We Jews are like all people, only more so. Our talents are immense. Our hearts are huge. Our generosity as a people is probably the most pronounced of any people on earth. Our accomplishments are second to none. Our motivation to heal the world is not only a profound religious principle, but it becomes an obsessive fixation on the need for justice and compassion in the world. This is all to the good.
But, our stupidity is also legion; our fear, though justified by experience, leads us to say and do things that are self-defeating; our hatred and rage at the world as deep as any on earth; and of late our racism in Israel is a growing source of national shame.
The Reform movement’s Israel Religious Action Center (IRAC), based in Jerusalem, has taken the lead in calling out racist attacks on Arabs, misogynist policies against women, and irresponsible hate speech from ultra-Orthodox Rabbis against their perceived enemies.
Anat Hoffman (the Director of the IRAC) recently announced the publication “Love the Stranger as Yourself – Racism in Halacha’s Name”. The following is from the report’s preface:
“Love the Stranger as Yourself – Racism in Halacha’s Name is the first report of its kind collecting racist statements made by rabbis in general and by rabbis holding civil servants positions in particular. Rabbis making such statements are the minority in Israel. But their growing numbers and the legitimacy they enjoy must be a cause for concern and must be a spur to action. These rabbis undermine the foundations of Israeli democracy, incite hatred and fear, and besmirch Judaism as a whole with their message of Xenophobia.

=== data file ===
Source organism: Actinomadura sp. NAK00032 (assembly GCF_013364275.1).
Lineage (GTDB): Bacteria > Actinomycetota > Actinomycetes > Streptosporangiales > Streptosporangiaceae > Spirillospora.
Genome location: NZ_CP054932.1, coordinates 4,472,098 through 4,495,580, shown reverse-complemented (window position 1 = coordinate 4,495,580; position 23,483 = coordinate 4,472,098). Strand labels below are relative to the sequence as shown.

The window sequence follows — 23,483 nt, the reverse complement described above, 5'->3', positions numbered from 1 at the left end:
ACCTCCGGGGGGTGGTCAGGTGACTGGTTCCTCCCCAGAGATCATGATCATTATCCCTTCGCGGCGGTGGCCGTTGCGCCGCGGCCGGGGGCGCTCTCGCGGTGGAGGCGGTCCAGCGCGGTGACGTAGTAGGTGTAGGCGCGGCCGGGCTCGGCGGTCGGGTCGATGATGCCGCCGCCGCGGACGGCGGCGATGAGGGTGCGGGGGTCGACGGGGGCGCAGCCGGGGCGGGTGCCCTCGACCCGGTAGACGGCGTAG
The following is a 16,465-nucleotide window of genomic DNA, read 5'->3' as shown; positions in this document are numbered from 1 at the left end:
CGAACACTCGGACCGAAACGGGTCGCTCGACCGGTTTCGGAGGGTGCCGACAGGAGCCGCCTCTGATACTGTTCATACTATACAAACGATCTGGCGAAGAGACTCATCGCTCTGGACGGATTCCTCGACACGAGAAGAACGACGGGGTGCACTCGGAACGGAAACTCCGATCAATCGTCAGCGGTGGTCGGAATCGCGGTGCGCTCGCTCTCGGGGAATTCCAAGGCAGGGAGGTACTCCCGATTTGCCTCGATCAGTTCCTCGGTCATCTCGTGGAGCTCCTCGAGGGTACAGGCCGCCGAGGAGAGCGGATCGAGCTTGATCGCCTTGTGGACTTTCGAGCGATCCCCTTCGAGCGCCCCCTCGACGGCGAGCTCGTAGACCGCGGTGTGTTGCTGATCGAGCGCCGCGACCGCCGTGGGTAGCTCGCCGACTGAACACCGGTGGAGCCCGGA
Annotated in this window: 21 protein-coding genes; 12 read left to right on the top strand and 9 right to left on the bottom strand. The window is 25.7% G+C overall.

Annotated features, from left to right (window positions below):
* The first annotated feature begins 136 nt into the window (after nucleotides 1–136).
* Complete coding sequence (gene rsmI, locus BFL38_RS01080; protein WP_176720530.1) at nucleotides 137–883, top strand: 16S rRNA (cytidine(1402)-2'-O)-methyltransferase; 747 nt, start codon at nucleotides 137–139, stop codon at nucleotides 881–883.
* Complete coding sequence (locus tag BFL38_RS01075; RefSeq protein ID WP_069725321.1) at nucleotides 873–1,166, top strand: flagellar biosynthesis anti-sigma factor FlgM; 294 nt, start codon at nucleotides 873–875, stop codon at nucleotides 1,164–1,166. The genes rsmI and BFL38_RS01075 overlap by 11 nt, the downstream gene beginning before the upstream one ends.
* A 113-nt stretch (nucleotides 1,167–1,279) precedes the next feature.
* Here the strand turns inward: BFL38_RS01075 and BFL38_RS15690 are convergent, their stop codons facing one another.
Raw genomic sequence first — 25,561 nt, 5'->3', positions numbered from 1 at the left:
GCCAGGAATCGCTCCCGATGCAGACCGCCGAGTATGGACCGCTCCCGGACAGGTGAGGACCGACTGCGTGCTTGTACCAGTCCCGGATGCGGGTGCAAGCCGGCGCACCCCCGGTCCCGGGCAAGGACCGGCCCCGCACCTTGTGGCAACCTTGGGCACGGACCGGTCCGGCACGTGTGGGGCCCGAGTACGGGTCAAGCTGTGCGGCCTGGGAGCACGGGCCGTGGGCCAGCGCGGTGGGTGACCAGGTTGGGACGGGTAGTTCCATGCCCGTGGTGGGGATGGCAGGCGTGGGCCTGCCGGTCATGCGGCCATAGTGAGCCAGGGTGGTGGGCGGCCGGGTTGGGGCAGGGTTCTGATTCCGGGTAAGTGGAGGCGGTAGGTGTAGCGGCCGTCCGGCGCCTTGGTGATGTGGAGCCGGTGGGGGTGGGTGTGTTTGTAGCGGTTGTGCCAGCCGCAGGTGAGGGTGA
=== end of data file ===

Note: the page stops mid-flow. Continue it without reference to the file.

It might be assumed that a person who devotes his life to sacred matters would be obligated to meet high standards of ethics and morality. In reality these rabbis are not called to account for actions that would be considered criminal offenses were they made by any other civil servant.
The Israel Religious Action Center is dedicated to fight against the government’s non-accountability with respect to racial incitement in the name of Halacha (Jewish religious law). Our commitment to this struggle stems from our profound commitment to Judaism and Israeli democracy.”
I applaud this work and this commitment to action, and I urge you to read the report in its entirety.